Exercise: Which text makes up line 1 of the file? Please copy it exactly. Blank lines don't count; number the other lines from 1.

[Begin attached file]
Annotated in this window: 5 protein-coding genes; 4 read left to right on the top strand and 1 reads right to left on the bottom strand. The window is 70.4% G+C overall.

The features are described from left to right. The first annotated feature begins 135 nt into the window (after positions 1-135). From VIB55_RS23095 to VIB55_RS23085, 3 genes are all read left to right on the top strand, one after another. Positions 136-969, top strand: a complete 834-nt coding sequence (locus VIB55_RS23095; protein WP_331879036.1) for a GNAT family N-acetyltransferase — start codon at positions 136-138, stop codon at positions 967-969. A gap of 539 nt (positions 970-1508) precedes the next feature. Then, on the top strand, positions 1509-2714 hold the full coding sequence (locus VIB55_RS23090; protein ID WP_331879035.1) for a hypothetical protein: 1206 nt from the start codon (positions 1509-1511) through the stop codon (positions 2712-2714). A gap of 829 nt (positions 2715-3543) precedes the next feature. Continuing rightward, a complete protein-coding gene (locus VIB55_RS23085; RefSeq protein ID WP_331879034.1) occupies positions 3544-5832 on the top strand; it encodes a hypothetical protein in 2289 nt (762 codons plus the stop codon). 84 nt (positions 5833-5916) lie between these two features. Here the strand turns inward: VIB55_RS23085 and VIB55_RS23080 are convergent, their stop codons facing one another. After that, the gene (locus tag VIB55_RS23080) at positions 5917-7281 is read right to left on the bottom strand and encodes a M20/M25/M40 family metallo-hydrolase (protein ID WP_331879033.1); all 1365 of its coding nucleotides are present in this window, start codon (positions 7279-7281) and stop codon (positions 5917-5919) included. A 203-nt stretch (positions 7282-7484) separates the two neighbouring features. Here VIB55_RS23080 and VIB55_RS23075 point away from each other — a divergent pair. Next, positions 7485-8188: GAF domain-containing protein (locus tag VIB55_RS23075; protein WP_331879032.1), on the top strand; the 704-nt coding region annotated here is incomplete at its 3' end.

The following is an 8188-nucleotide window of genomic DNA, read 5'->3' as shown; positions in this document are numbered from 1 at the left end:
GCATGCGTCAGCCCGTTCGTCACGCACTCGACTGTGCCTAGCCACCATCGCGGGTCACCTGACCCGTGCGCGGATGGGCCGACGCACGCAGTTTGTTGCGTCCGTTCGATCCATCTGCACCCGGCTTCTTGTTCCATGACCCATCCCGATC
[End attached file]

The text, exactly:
Annotated in this window: 5 protein-coding genes; 4 read left to right on the top strand and 1 reads right to left on the bottom strand. The window is 70.4% G+C overall.